Wearily, 11 million French refugees hamper the French Army, but not the victorious German advance, a rout brought on by bogus propaganda warnings of imminent bombardments. On June 18, 1940, a muted German victory parade is held in Paris (that von Briesen saluted), but none on a grand scale in the Reich itself (only the 218th Division goose-stepped, in honor of its piercing of the Maginot Line) because final victory hadn't yet been achieved: England was still in the war. The sinking of the French fleet at Mers-el-Kebir by the British Royal Navy to keep it out of German hands is used by Dr. Gobbels to inflame French feeling against their traditional enemy, the English. Gobbels, we are told, had a rivalry with the Army's own film propaganda department because Sieg im Westen was a military movie, and therefore not directed by him.
Denied censorship rights, the miffed Nazi Propaganda Minister produced his own version, entitled On the Road to Victory to upstage the official view of the Army.
For Sieg im Westen, director Sven Noldan shot fully 20,000 feet of footage, and the finished film was translated into 22 languages for its Berlin premiere of Jan. 31, 1941. It grossed millions, and had two popular songs especially composed for it. Thus was Dr. Gobbels himself upstaged!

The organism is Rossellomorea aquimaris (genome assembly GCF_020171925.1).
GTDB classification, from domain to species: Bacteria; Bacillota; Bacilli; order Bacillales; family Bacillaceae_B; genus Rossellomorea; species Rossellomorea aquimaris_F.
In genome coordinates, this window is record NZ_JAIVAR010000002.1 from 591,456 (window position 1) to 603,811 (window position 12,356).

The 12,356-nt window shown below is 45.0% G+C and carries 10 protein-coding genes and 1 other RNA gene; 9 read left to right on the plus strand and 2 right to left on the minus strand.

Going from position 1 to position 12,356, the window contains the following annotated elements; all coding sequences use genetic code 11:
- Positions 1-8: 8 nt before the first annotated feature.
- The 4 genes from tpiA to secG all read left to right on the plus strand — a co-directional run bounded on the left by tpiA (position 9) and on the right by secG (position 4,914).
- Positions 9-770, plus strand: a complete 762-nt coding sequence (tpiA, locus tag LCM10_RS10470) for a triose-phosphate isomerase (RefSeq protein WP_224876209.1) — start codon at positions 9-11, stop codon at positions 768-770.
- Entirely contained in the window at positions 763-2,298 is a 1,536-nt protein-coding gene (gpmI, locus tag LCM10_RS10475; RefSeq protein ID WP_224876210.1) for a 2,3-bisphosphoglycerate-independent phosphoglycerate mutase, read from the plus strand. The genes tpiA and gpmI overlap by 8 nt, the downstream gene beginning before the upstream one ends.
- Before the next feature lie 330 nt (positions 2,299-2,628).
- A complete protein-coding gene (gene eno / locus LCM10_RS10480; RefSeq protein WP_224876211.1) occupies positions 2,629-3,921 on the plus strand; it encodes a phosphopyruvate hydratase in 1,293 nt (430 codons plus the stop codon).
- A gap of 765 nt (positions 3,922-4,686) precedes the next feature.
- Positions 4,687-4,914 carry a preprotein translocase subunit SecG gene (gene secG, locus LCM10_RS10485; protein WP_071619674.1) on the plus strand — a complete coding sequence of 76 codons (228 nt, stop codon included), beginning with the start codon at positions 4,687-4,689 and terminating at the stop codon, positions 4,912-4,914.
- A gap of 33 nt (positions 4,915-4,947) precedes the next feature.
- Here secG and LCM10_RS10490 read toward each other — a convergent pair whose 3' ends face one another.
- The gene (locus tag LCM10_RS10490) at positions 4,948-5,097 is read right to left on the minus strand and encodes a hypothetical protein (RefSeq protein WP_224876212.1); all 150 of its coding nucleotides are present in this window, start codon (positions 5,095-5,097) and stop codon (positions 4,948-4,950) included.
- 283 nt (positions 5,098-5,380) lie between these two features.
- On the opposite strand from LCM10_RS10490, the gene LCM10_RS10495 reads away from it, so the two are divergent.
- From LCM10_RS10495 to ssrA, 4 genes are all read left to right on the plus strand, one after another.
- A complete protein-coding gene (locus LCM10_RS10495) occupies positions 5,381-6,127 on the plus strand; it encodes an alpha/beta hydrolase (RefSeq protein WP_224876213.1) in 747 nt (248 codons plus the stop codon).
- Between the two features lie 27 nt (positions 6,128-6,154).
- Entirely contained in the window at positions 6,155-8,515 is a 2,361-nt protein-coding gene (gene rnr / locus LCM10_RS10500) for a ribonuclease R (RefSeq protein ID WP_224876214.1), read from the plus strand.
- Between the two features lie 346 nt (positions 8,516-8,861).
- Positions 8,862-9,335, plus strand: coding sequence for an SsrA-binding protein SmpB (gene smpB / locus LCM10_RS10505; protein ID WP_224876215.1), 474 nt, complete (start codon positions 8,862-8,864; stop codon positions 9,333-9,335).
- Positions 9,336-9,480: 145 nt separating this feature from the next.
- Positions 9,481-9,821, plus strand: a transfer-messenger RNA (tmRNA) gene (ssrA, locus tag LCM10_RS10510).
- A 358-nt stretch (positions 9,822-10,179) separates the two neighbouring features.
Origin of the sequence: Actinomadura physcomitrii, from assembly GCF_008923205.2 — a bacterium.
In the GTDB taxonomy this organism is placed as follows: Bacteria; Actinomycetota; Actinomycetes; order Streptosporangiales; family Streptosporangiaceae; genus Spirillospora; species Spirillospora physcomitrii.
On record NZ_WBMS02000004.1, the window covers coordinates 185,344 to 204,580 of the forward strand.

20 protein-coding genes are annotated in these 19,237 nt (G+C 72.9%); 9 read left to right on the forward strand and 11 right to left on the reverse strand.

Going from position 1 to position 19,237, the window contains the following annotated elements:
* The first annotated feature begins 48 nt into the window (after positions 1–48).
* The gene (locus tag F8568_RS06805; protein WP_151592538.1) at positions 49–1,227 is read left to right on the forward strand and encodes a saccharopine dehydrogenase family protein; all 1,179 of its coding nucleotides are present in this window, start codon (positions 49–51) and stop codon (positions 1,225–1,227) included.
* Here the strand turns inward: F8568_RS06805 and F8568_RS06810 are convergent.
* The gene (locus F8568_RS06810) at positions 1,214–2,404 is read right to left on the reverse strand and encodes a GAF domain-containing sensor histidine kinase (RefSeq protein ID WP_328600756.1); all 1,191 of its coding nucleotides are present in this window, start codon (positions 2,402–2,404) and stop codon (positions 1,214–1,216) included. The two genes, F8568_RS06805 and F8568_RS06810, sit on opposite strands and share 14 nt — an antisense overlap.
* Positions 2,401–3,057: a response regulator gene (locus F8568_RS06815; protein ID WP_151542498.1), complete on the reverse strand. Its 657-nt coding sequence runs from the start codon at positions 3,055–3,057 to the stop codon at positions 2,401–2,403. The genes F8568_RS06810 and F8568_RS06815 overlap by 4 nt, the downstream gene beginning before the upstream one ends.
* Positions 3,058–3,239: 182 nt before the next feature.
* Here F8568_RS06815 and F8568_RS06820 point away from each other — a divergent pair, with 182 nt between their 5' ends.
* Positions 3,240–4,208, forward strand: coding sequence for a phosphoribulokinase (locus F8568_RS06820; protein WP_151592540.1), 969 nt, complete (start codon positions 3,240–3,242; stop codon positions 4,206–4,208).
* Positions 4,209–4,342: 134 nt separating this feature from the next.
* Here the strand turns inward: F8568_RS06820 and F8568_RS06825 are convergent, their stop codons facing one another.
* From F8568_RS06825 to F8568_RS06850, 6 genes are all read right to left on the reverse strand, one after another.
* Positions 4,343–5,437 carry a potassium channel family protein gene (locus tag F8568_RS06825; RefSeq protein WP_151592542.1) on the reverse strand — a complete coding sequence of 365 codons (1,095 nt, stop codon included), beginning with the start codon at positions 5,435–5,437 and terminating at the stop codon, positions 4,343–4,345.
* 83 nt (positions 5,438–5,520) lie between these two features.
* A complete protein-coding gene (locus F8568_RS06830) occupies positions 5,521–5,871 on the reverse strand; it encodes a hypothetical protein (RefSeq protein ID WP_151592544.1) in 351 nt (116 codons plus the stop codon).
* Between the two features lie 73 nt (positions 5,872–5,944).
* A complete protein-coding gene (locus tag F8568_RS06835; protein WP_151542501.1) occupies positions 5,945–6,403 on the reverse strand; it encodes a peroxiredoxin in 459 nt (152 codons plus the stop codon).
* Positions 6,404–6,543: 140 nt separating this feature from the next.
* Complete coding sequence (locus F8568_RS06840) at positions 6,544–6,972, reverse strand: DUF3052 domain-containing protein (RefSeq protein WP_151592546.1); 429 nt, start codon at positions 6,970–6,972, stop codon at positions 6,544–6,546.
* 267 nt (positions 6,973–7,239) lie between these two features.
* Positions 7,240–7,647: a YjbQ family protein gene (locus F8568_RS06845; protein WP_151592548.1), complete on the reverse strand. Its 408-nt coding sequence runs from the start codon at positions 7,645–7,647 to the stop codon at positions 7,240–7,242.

The composer---Herbert Windt---had served as a volunteer in World War I and been wounded at Verdun in 1916. His face had been horribly disfigured, and he underwent the new science of reconstructive facial surgery. Earlier, he'd composed the musical score for the Nazis' first film, Morgenrot, as well as the soundtrack for the wartime film, Campaign in Poland, also directed by Sven Noldan. After the war, the Russians reportedly wanted Windt to work for them, but he refused, resumed writing music in 1950, and died in 1965.
Director Noldan contrasted the lusty singing of the British wartime song We'll Hang the Washing on the Siegfried Line in the beginning of his film with a dirge of lament near the end as the British Expeditionary Corps is shown either as POWs or chased off the Continent at Dunkirk. (The real Siegfried Line was actually used in World War I, and wasn't the real West Wall of the Second World War, we're told.)
The German magazine Film Courier called Sieg im Westen "A stroke of genius," and so is this production's slide show: fully 87 outstanding slides alone for the bonus feature!
This reviewer found it fantastic, fun, entertaining, and informative.
The film restoration part of the bonus features shows before and after examples of how Sieg im Westen was painstakingly restored, frame by frame, both visually and audially, with digital filtering. Overall, this is a truly spectacular production.
Available on DVD from International Historic Films, Inc. Bonus Feature Panzer Greifen An/Panzers Attack! With Introduction by General of Panzer Troops Col. Gen. Heinz Guderian and Photo Gallery with accompanying scholarly audio commentary. Switchable English and original German narration tracks.
Sieg Im Westen/Victory In The West: A Film of the Supreme Command of the German Army